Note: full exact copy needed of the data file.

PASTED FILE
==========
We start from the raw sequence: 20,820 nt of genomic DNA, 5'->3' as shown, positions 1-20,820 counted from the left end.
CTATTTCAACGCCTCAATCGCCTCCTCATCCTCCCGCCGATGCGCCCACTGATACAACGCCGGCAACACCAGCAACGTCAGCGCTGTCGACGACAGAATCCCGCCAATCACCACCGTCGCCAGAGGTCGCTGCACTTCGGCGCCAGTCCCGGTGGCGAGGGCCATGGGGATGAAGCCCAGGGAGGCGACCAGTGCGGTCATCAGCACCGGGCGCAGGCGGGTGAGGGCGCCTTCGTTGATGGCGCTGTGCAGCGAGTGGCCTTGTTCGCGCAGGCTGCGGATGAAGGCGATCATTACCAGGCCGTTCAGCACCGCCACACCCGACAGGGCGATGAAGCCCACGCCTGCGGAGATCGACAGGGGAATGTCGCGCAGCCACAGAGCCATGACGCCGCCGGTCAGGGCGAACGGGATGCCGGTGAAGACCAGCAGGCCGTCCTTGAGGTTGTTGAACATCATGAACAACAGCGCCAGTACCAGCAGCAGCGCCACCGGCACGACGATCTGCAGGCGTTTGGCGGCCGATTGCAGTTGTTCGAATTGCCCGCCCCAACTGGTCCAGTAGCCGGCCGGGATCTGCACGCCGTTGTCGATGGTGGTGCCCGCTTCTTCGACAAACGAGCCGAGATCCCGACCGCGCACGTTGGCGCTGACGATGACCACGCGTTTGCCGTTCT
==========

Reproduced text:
We start from the raw sequence: 20,820 nt of genomic DNA, 5'->3' as shown, positions 1-20,820 counted from the left end.
CTATTTCAACGCCTCAATCGCCTCCTCATCCTCCCGCCGATGCGCCCACTGATACAACGCCGGCAACACCAGCAACGTCAGCGCTGTCGACGACAGAATCCCGCCAATCACCACCGTCGCCAGAGGTCGCTGCACTTCGGCGCCAGTCCCGGTGGCGAGGGCCATGGGGATGAAGCCCAGGGAGGCGACCAGTGCGGTCATCAGCACCGGGCGCAGGCGGGTGAGGGCGCCTTCGTTGATGGCGCTGTGCAGCGAGTGGCCTTGTTCGCGCAGGCTGCGGATGAAGGCGATCATTACCAGGCCGTTCAGCACCGCCACACCCGACAGGGCGATGAAGCCCACGCCTGCGGAGATCGACAGGGGAATGTCGCGCAGCCACAGAGCCATGACGCCGCCGGTCAGGGCGAACGGGATGCCGGTGAAGACCAGCAGGCCGTCCTTGAGGTTGTTGAACATCATGAACAACAGCGCCAGTACCAGCAGCAGCGCCACCGGCACGACGATCTGCAGGCGTTTGGCGGCCGATTGCAGTTGTTCGAATTGCCCGCCCCAACTGGTCCAGTAGCCGGCCGGGATCTGCACGCCGTTGTCGATGGTGGTGCCCGCTTCTTCGACAAACGAGCCGAGATCCCGACCGCGCACGTTGGCGCTGACGATGACCACGCGTTTGCCGTTCT